Issue: March 2011
March 01, 2011
2 min read

Additional 5 years of life found as an unexpected benefit of bisphosphonate use

Issue: March 2011
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Osteoporosis patients taking bisphosphonates have not only displayed an ability to survive well — they also appear to gain an extra 5 years of life, according to Australian investigators.

The findings were published online in the Journal of Clinical Endocrinology and Metabolism, and based on data from the long-running Dubbo Osteoporosis Epidemiology Study.

“In a group of women with osteoporotic fractures over the age of 75, you would expect 50% to die over a period of 5 years,” Jacqueline R. Center, PhD, said in a press release. “Among women in that age group who took bisphosphonates, the death rate dropped to 10%. Similarly, in a group of younger women, where you would expect 20% to 25% to die over 5 years, there were no deaths.”

“The data were consistent with about 5-year survival advantage for people on bisphosphonates,” she added.

A prospective cohort study

The researchers examined data for 1,223 women and 819 men in the Dubbo Osteoporosis Epidemiology Study from April 1989 to May 2007. Of those patients, 325 women and 37 men were on osteoporosis treatment. The study aimed to identify the effect of treatment — bisphosphonates, hormone therapy and calcium with or without vitamin D only — on mortality risk.

In women, mortality rates were found to be lower with bisphosphonates and HT, but not vitamin D only, when compared with no treatment. Accounting for age, fracture occurrence, comorbidities, quadriceps strength and bone mineral density, the researchers reported that mortality risk remained lower for women on bisphosphonates but not HT.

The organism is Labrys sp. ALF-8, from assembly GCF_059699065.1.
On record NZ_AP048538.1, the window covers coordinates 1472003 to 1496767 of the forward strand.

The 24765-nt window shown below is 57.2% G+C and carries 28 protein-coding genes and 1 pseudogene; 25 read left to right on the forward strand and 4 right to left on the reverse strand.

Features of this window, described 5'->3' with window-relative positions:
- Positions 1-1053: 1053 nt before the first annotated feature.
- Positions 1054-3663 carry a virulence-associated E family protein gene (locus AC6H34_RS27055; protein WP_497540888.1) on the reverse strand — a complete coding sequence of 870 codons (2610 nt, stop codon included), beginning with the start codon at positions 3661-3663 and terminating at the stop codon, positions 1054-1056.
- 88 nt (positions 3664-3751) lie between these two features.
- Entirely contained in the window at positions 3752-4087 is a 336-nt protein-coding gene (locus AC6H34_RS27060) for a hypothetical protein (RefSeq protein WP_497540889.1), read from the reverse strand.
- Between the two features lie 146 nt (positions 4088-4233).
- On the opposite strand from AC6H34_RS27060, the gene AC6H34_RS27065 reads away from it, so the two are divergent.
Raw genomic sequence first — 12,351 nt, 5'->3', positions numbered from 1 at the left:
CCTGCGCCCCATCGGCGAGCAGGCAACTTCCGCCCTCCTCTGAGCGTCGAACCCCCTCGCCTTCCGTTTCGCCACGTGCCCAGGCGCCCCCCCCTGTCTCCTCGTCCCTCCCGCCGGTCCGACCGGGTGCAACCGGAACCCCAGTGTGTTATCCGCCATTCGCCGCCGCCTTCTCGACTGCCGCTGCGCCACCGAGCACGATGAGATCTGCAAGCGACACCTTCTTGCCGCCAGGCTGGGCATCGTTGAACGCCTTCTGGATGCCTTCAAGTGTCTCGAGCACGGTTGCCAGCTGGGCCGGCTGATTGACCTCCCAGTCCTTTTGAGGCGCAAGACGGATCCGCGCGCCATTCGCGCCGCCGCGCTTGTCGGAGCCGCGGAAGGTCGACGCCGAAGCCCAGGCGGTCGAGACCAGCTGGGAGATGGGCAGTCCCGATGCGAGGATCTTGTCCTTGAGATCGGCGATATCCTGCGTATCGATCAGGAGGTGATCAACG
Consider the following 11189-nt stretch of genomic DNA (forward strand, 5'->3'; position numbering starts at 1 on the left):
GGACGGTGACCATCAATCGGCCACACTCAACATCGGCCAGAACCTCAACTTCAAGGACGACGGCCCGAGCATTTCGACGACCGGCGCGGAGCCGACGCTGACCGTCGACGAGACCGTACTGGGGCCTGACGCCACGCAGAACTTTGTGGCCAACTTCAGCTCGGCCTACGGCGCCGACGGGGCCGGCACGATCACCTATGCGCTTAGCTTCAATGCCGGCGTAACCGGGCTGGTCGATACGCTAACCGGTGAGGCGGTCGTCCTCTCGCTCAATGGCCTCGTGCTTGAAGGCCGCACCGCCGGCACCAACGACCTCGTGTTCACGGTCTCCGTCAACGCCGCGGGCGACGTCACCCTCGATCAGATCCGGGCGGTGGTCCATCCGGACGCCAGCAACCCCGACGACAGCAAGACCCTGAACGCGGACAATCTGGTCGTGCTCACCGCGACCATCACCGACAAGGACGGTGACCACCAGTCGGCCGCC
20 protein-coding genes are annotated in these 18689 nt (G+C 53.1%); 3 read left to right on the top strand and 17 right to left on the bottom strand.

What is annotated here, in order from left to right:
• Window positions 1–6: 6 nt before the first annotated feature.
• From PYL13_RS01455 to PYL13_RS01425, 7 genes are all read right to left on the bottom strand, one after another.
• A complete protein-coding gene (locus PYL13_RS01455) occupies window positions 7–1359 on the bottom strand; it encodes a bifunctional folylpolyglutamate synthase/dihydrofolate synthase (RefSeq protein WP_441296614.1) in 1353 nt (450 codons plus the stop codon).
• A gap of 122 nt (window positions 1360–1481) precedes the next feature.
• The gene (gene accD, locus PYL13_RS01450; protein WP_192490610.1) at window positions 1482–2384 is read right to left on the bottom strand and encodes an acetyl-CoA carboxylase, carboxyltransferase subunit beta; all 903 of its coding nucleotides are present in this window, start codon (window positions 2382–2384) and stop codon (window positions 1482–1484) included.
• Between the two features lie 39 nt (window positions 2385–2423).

The study added that in men, lower mortality rates were observed with bisphosphonates — but not vitamin D only —when compared with the no treatment group. After adjustment, mortality was noted as similar but not significant.

‘Marked and clear’

When compared with other sub-groups taking other forms of treatment, the longer life associated with bisphosphonates was reportedly “marked and clear.”

“We speculate that it may have something to do with the fact that bone acts as a repository for toxic heavy metals such as lead and cadmium,” John A. Eisman, PhD, said in the release. “So when people get older, they lose bone. When this happens, these toxic materials are released back into the body and may adversely affect health. By preventing bone loss, bisphosphonates prevent some of this toxic metal release. While we know this is the case, we don’t yet have evidence that this produces the survival benefit.

“Only about 30% of women and 10% of men with osteoporosis receive treatment, which is unacceptable when you consider that people could be helped, and death could be delayed by several years,” he added. “There is good evidence — even without this study — that treating osteoporosis reduces fractures and reduces mortality.”

For more information:

  • Center JR. J Clin Endocrinol Metab. 2011;doi:10.1210/jc.2010-2730.

Disclosure: The researchers report no relevant financial disclosures.

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